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Still from Singapore-made animated film The Little Pastry Chef by Soh Fia, Mirza Ja'afar and Grace Ong.

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Still from Singapore-made animated film The Greed That Went Wrong by Geraldine Toh.

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Still from Singapore-made animated film A Brief History of Time by Davier Yoon and Joshua Tan.

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The Perspectives Film Festival includes The Taste of Tea by Katsuhito Ishii.

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The Perspectives Film Festival includes Daisies (1966) by Vera Chytilova.

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The Perspectives Film Festival includes The Man Who Fell To Earth, which features David Bowie (in wheelchair).

Films beyond mainstream fare aplenty this weekend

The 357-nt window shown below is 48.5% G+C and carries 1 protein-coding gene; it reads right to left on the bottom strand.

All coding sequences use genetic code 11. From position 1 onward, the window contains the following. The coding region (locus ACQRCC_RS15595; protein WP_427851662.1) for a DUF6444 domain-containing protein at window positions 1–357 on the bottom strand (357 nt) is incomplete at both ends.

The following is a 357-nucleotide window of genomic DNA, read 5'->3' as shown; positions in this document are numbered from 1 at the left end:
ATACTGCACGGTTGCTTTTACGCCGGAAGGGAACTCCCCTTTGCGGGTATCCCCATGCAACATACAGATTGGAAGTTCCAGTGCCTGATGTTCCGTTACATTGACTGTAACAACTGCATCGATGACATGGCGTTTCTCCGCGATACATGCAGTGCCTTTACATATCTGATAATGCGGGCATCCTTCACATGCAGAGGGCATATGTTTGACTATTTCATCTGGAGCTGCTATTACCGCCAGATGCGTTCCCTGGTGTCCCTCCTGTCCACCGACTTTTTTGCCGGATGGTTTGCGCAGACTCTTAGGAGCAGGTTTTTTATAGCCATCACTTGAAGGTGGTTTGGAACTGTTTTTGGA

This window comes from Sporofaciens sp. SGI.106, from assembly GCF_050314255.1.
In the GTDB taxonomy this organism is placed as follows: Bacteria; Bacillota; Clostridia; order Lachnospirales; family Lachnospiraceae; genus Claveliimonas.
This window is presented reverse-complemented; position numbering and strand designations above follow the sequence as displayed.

Fans of surrealist art can pick from seven films at Perspectives Film Festival; homegrown animation festival offers a one-night slate.
Oct 21, 2016 5:50 AM

FILM buffs looking for niche, cult and arthouse flicks can soon catch a series of surrealist films at the Perspectives Film Festival, and also watch home-made and international cartoons at another indie event, Cartoons Underground.

These two independent film festivals are a followup to the Singapore Film Society's Animation Nation last week and the Design Film Festival earlier.

Cartoons Underground will offer up to 20 works this weekend. The organising committee received close to 500 submissions - three times more than last year, making this the biggest festival since its debut five years ago.

The final 20 cartoons, to be screened on a single night, were shortlisted from that pool, says festival co-founder and director Vicky Chen.

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Programme director Tan Wei Keong viewed them all and selected the 20, which range from three to 20 mins in length. They share two threads running through them in that they deal with personal or alternative realities and play on time.